Improvisation for the Mind: Theatrical Improvisation, Consciousness, and Cognition.
Abstract: Improvisation teachers Viola Spolin, Del Close, and Keith Johnstone
knew that with structure and guidelines, the human mind can be trained to be effortlessly
spontaneous and intuitive. Cognitive studies is just now catching up with what improvisers
have known for over fifty years. Through archival research, workshops, and interviews, I
ask what these improvisation teachers already kn... read moreew about improvisation's effects on
consciousness and cognition. I then hold their theories up against current findings in
cognitive neuroscience, psychology, and philosophy. The hypothesis that comes out of my
methodology is that improvisation orders consciousness. By demanding an outward focus on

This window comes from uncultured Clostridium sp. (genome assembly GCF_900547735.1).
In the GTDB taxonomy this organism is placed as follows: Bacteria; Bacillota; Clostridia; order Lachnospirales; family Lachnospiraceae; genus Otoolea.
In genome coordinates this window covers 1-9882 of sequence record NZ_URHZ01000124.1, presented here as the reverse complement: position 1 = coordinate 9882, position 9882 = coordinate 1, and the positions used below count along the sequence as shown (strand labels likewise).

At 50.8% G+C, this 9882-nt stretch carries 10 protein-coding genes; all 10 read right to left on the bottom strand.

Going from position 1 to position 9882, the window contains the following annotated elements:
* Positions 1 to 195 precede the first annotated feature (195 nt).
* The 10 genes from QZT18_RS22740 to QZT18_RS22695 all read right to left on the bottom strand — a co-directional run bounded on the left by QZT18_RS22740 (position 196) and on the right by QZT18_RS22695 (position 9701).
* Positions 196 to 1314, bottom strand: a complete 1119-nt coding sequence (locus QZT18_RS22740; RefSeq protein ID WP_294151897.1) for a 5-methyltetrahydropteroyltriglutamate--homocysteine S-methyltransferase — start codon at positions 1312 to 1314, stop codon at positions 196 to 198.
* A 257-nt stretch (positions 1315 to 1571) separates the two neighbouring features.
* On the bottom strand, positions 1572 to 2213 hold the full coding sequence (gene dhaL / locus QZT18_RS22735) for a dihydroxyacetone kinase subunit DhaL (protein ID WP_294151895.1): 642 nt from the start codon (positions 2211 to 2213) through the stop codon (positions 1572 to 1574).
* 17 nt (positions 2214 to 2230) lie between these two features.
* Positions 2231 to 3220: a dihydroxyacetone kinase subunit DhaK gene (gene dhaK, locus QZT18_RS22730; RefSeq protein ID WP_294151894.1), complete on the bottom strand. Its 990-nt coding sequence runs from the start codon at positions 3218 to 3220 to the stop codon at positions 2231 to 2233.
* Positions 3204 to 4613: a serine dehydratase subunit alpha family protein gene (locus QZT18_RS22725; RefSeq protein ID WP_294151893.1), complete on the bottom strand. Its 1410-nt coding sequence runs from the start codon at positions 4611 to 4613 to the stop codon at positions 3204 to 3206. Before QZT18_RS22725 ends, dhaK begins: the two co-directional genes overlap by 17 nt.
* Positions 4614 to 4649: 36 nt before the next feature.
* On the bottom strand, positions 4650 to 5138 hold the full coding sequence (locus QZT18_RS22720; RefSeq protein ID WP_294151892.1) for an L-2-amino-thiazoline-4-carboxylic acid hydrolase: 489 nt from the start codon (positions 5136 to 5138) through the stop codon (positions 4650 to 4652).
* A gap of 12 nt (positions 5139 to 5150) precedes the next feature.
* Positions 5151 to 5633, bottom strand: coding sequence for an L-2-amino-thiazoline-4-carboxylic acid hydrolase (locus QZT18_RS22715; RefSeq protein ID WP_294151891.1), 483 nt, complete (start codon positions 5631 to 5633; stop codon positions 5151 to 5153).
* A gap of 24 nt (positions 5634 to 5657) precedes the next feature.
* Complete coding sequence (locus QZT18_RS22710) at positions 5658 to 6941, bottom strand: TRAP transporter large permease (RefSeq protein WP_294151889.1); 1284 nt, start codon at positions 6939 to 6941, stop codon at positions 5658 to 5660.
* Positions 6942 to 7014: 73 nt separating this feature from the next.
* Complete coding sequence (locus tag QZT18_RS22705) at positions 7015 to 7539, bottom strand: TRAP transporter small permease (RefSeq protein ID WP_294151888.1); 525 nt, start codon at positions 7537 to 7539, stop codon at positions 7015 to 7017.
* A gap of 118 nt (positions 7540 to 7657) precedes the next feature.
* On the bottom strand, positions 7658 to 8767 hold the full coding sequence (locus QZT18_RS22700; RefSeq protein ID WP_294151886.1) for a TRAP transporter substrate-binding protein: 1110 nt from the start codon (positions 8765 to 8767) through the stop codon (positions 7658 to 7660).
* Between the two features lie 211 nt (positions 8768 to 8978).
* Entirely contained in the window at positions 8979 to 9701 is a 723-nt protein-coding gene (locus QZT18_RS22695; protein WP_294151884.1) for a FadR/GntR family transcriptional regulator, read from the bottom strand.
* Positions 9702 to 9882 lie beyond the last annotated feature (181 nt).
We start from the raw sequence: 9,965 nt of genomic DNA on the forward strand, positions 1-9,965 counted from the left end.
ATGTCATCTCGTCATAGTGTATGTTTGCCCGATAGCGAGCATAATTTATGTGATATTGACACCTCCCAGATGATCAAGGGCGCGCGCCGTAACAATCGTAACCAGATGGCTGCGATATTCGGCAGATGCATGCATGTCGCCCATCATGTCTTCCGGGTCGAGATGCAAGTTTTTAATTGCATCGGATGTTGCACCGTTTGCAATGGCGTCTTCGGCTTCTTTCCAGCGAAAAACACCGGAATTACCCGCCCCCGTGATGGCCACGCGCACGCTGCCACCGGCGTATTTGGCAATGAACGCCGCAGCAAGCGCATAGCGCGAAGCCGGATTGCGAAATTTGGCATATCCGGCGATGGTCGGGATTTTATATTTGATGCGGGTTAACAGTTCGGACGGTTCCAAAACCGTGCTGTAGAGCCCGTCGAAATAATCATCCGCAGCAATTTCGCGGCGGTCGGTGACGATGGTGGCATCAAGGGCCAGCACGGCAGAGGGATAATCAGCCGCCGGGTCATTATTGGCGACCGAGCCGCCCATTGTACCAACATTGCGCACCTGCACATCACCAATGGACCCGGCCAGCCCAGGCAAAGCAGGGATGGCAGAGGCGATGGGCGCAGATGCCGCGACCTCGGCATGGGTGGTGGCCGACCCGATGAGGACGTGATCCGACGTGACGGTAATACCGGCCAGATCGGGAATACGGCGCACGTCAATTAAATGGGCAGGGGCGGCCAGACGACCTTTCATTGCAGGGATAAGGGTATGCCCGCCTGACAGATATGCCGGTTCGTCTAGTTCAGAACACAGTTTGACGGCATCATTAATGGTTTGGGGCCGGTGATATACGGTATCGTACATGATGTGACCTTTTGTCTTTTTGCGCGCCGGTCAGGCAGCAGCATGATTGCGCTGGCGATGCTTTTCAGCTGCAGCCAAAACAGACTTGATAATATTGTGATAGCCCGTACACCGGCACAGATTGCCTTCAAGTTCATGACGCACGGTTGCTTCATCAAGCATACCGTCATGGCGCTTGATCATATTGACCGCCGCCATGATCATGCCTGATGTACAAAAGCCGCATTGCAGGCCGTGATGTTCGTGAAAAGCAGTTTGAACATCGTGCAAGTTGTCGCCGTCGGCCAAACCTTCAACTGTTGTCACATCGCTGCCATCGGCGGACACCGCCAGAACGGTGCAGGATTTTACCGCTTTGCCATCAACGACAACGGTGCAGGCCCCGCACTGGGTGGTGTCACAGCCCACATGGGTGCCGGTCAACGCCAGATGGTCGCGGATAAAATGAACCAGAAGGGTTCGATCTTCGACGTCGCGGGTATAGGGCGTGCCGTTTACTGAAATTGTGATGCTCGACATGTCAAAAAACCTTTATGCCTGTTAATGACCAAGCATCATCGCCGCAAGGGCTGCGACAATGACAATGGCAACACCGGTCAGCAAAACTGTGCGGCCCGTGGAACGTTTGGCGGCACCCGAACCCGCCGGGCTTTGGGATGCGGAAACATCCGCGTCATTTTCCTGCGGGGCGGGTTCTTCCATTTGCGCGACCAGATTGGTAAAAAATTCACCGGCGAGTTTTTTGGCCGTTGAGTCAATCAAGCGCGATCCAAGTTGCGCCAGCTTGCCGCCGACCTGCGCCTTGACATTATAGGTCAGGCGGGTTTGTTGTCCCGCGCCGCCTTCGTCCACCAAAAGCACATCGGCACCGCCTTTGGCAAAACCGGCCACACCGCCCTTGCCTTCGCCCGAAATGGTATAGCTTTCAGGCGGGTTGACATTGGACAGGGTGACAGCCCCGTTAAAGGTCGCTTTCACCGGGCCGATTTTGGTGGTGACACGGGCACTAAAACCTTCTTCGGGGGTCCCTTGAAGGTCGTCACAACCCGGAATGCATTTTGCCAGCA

other improvisers and the game being played, improvisation diminishes one's internal focus.
This reduces self-consciousness, fear, and anxiety. I also look at more extreme examples of
this change in focus where improvisers reach states of flow and experience changes in
perception, time, and memory. Examining cognitive studies' relevance to improvisation has
implication for scripted productions, therapy, and our everyday lives. The guidelines of
improvisation and how those guidelines alter consciousness and cognition can serve as a
model in ordering consciousness, interacting with people, and living
Thesis (Ph.D.)--Tufts University, 2012.
Submitted to the Dept. of Drama.
Advisor: Downing Cless.
Committee: Barbara Grossman, Natalya Baldyga, and John Lutterbie.
Keywords: Theater, Neurosciences, and Cognitive psychology.read less